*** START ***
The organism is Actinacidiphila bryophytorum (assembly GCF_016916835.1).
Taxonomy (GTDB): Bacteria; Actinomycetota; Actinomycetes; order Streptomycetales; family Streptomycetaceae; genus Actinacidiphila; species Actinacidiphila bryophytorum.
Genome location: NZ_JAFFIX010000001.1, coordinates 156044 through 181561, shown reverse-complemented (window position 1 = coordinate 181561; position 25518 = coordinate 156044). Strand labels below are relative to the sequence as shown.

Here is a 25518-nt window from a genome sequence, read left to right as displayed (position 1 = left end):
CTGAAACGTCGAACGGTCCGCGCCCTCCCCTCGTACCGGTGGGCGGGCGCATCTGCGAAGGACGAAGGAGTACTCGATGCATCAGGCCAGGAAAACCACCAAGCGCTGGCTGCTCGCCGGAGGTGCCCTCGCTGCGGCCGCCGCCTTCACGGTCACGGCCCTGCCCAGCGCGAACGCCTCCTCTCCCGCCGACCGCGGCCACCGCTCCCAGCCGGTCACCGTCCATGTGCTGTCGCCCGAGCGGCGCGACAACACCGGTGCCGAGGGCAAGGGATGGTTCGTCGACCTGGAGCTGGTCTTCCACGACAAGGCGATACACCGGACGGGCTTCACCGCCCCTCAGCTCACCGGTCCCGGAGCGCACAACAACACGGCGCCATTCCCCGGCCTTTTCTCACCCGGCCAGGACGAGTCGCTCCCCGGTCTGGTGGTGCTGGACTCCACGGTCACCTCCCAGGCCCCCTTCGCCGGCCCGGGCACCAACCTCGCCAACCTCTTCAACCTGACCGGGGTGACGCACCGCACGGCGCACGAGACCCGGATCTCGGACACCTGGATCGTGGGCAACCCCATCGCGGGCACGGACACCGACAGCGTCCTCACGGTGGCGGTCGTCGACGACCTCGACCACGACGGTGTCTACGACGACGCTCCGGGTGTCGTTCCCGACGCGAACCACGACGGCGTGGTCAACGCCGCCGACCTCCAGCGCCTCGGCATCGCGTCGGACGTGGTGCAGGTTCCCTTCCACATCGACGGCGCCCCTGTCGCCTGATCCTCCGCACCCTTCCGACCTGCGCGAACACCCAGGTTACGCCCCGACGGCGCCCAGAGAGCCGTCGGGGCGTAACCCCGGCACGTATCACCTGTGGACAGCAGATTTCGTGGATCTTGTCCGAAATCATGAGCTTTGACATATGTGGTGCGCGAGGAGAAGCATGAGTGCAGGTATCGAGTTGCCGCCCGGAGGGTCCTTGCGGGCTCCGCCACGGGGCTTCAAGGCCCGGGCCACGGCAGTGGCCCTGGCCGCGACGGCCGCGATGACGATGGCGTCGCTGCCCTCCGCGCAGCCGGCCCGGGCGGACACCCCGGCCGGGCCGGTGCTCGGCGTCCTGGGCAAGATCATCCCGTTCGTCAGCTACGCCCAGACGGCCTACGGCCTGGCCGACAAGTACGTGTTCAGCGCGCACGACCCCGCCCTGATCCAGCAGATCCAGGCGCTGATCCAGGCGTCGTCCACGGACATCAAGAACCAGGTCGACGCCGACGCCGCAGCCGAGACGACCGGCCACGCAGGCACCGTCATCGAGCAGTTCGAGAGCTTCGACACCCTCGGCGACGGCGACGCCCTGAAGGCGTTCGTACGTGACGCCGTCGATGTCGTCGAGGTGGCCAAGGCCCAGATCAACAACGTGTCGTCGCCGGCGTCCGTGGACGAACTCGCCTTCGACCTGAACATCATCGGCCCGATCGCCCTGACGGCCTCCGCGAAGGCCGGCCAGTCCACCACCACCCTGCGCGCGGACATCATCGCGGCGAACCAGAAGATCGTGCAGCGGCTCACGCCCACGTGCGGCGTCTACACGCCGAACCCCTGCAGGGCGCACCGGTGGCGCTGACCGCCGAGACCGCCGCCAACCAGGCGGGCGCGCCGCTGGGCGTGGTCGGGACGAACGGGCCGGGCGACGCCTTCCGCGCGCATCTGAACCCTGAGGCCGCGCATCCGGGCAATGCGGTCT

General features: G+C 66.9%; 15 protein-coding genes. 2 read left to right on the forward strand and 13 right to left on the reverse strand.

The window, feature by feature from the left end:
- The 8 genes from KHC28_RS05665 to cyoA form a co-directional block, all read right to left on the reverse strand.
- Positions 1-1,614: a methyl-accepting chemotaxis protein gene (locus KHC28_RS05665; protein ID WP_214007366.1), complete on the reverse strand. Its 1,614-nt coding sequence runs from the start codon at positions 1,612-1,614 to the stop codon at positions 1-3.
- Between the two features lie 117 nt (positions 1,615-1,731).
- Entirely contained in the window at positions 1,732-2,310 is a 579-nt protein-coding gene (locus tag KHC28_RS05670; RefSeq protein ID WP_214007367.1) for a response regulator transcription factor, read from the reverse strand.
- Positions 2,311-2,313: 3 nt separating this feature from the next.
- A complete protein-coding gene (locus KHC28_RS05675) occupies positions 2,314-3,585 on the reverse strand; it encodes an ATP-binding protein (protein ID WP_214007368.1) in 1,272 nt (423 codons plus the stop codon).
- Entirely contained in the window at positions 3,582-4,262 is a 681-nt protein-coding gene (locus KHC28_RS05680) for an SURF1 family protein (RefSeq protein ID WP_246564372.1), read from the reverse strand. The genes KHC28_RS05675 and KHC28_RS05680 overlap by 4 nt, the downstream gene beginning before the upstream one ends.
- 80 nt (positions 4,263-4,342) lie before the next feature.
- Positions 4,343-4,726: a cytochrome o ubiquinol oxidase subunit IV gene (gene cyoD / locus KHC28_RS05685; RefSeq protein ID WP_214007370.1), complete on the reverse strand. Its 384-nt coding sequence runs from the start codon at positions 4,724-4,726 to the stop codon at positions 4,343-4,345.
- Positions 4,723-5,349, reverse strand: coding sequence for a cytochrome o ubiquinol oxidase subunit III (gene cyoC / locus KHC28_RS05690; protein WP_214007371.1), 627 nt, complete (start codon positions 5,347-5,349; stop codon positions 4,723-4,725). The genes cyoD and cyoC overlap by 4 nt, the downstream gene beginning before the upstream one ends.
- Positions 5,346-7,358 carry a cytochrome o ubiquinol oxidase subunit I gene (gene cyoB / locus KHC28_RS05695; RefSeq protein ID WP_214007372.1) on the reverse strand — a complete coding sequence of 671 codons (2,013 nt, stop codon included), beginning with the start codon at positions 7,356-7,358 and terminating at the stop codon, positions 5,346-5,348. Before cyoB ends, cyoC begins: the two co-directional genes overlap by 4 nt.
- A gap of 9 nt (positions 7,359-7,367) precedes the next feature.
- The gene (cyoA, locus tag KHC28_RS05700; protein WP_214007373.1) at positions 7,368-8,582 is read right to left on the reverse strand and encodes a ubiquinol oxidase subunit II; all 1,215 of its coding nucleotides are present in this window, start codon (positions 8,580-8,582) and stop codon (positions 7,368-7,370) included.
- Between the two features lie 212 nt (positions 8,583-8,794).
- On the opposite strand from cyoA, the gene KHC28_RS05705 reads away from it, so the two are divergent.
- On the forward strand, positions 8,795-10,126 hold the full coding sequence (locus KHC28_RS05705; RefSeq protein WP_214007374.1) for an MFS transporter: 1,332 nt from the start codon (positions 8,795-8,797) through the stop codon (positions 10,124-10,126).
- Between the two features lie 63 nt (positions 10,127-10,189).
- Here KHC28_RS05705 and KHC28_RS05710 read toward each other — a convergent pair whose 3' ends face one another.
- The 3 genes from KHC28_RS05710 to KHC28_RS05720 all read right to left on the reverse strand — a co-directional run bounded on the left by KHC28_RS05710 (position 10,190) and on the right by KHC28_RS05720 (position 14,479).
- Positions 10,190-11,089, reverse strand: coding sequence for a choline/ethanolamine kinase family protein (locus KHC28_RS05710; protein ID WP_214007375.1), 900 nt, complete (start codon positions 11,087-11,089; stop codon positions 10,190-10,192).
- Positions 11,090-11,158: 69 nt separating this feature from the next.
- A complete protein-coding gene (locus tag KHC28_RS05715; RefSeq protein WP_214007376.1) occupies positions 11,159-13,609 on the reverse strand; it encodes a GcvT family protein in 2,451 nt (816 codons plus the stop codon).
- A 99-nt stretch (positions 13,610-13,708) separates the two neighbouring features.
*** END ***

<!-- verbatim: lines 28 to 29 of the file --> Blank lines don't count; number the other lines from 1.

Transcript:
- Positions 11,090-11,158: 69 nt separating this feature from the next.
- A complete protein-coding gene (locus tag KHC28_RS05715; RefSeq protein WP_214007376.1) occupies positions 11,159-13,609 on the reverse strand; it encodes a GcvT family protein in 2,451 nt (816 codons plus the stop codon).